As if according to a script, Miss Rand’s followers jumped National Review and Chambers in language that crossed the i‘s and dotted the t‘s of Mr. Chambers’ point. (It is not fair to hold the leader responsible for the excesses of the disciples, but this reaction from Miss Rand’s followers, never repudiated by Miss Rand, suggested that her own intolerance is easily communicable to other Objectivists.) One correspondent, denouncing him, referred to “Mr. Chambers’s ‘break’ with Communism”; a lady confessed that on reading his review she thought she had “mistakenly picked up the Daily Worker“; another accused him of “lies, smears, and cowardly misrepresentations”; still another saw in him the “mind-blanking, life-hating, unreasoning, less-than-human being which Miss Rand proves undeniably is the cause of the tragic situation the world now faces….”; and summing up, one Objectivist wrote that “Chambers the Christian communist is far more dangerous than Chambers the Russian spy.”

What the experience proved, it seems to me, beyond the unacceptability of Miss Rand’s ideas and rhetoric, is that no conservative cosmology whose every star and planet are given in a master book of coordinates is very likely to sweep American conservatives off their feet. They are enough conservative and anti-ideological to resist totally closed systems, those systems that do not provide for deep and continuing mysteries. They may be pro-ideology and unconservative enough to resist such asseverations as that conservatism is merely “an attitude of mind.” But I predict on the basis of a long association with American conservatives that there isn’t anybody around scribbling into his sacred book a series of all-fulfilling formulas whcih will serve the conservatives as an Apostles’ Creed. Miss Rand tried it, and because she tried it, she compounded the failure of her ideas. She will have to go down as an Objectivist; my guess is she will go down as an entertaining novelist.

The conservative’s distrust of the state, so richly earned by it, raises inevitably the question: How far can one go? This side, the answer is, of anarchism – that should be obvious enough. But one man’s anarchism is another man’s statism. National Review, while fully intending to save the nation, probably will never define to the majority’s satisfaction what are the tolerable limits of the state’s activity; and we never expected to do so. But we got into the problem, as so often is the case, not by going forward to meet it, but by backing up against it.

There exists a small breed of men whose passionate distrust for the state has developed into a theology of sorts, or at least into a demonology, to which they adhere as any religious fanatic ever attempted to adhere to the will of the Lord. I do not feel contempt for the endeavor of either type. It is intellectually stimulating to discuss alternatives to municipalized streets, as it is to speculate on whether God’s wishes would be best served if we ordered fried or scrambled eggs for breakfast on this particular morning. But conservatives must concern themselves not only with ideals, but with matters of public policy, and I mean by that something more than the commonplace that one must maneuver within the limits of conceivable action. We can read and take pleasure in the recluse’s tortured deliberations on what will benefit his soul. Bernanos’ Diary of a Country Priest was not only a masterpiece; it was also a best seller. And we can read with more than mere amusement Dr. Murray Rothbard’s suggestion that lighthouses be sold to private tenants who will chase down the beam in speedboats and collect a dollar from the storm-tossed ship whose path it illuminates. Chesterton reminds us that many dogmas are liberating because, however much damage they do when abused, it cannot compare with the damage that might have been done had whole people not felt their inhibiting influence. If our society seriously wondered whether or not to denationalize the lighthouses, it would not wonder at all whether to nationalize the medical profession.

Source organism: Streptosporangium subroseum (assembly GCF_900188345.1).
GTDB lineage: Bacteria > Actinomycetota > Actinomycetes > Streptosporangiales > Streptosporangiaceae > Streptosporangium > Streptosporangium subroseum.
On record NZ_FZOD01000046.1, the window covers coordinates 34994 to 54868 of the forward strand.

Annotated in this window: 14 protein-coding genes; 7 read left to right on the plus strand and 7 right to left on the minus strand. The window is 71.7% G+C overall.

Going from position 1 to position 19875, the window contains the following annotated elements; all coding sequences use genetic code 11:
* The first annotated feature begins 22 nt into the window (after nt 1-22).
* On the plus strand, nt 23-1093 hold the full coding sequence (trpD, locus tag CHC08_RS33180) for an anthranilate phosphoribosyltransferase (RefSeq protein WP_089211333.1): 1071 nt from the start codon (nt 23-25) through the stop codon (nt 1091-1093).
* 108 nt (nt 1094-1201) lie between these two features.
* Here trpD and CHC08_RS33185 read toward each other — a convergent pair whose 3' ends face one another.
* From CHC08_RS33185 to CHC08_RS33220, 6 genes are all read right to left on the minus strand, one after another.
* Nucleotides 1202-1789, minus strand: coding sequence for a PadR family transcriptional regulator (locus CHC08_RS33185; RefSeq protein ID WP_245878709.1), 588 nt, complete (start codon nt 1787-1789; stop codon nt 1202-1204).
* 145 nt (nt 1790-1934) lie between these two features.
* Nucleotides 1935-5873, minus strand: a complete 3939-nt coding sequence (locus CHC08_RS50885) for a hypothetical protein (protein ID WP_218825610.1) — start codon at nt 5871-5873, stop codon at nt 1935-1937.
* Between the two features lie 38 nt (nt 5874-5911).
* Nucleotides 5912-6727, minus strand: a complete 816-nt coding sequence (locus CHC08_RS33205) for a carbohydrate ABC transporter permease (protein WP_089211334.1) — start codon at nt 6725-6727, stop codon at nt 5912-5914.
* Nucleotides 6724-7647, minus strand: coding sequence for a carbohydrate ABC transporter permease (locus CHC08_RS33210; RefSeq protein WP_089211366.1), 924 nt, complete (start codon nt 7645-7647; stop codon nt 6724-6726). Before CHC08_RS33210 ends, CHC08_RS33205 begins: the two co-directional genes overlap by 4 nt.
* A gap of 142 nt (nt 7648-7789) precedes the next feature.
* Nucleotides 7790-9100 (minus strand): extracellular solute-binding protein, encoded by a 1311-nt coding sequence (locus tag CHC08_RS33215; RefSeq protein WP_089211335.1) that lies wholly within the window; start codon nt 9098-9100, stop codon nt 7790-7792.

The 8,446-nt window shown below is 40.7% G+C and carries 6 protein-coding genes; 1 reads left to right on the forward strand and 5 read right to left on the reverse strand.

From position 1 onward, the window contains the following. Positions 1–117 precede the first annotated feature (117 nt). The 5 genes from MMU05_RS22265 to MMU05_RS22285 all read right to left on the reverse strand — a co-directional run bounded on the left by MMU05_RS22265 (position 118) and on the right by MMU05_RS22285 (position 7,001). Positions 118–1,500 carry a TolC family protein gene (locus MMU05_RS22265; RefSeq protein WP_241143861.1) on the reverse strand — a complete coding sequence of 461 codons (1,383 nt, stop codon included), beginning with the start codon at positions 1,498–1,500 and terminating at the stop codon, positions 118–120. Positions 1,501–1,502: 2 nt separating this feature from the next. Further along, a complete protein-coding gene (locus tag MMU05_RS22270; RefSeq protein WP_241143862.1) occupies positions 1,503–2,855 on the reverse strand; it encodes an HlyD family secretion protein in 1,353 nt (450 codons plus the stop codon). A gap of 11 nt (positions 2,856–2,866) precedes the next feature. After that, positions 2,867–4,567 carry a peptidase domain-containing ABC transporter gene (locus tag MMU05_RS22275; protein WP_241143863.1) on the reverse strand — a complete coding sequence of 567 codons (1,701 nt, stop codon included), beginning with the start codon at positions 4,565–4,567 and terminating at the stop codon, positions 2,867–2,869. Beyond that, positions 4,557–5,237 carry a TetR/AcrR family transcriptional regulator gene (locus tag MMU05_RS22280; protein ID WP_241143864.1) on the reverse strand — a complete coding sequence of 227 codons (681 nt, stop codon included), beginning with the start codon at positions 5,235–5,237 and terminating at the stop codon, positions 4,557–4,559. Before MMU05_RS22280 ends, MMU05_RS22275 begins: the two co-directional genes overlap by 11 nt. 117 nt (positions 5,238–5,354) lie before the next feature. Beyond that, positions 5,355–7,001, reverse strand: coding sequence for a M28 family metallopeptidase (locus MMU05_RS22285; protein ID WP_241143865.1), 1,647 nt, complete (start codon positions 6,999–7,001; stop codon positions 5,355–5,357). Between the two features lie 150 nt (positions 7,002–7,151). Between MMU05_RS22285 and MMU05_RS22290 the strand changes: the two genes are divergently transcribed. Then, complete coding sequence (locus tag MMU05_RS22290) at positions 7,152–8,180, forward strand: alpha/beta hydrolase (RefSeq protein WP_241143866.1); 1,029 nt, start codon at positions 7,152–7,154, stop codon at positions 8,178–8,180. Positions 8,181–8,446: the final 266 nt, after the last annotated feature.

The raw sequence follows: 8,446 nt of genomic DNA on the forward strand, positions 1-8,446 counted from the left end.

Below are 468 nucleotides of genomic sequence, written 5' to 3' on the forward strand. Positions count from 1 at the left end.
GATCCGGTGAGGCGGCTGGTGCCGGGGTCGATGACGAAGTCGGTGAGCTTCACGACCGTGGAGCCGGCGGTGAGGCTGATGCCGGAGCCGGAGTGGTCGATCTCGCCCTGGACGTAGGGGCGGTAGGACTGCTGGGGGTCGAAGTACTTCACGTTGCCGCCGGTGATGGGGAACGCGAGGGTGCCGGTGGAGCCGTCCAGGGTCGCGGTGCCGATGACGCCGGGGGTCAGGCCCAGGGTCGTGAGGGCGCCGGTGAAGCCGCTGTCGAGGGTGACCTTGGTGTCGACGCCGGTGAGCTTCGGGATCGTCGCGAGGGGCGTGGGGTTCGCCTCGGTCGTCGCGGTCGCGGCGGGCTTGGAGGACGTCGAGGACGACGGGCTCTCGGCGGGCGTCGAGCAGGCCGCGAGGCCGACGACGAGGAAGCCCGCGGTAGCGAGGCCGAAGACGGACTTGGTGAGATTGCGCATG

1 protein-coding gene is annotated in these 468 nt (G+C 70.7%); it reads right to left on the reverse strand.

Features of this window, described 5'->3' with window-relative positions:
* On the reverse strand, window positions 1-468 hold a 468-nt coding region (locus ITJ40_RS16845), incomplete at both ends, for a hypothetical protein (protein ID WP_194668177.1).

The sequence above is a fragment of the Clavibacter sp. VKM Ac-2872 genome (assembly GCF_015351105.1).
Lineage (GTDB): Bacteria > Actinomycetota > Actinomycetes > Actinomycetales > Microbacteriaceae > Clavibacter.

But Dr. Rothbard and his merry anarchists wish to live their fanatical antistatism, and the result is a collision between the basic policies they urge and those urged by conservatives who recognize that the state sometimes is, and is today as never before, the necessary instrument of our proximate deliverance. The defensive war in which we are engaged cannot be prosecuted by voluntary associations of soldiers and scientists and diplomats and strategists, and when this obtrusive fact enters into the reckonings of our state haters, the majority, sighing, yield to reality, whereas the small minority, obsessed by their antagonism to the state, would refuse to give it even the powers necessary to safeguard the community. Dr. Rothbard and a few others have spoken harshly of National Review’s complacency before the twentieth-century state in all matters that have to do with anti-Communism, reading their litanies about the necessity for refusing at any cost to countenance the growth of the state. Thus, for instance, Ronald Hamowy of the University of Chicago complained about National Review in 1961: “…the Conservative movement has been straying far under National Review guidance…leading true believers in freedom and individual liberty down a disastrous path…and that in so doing they are causing the Right increasingly to betray its own traditions and principles.”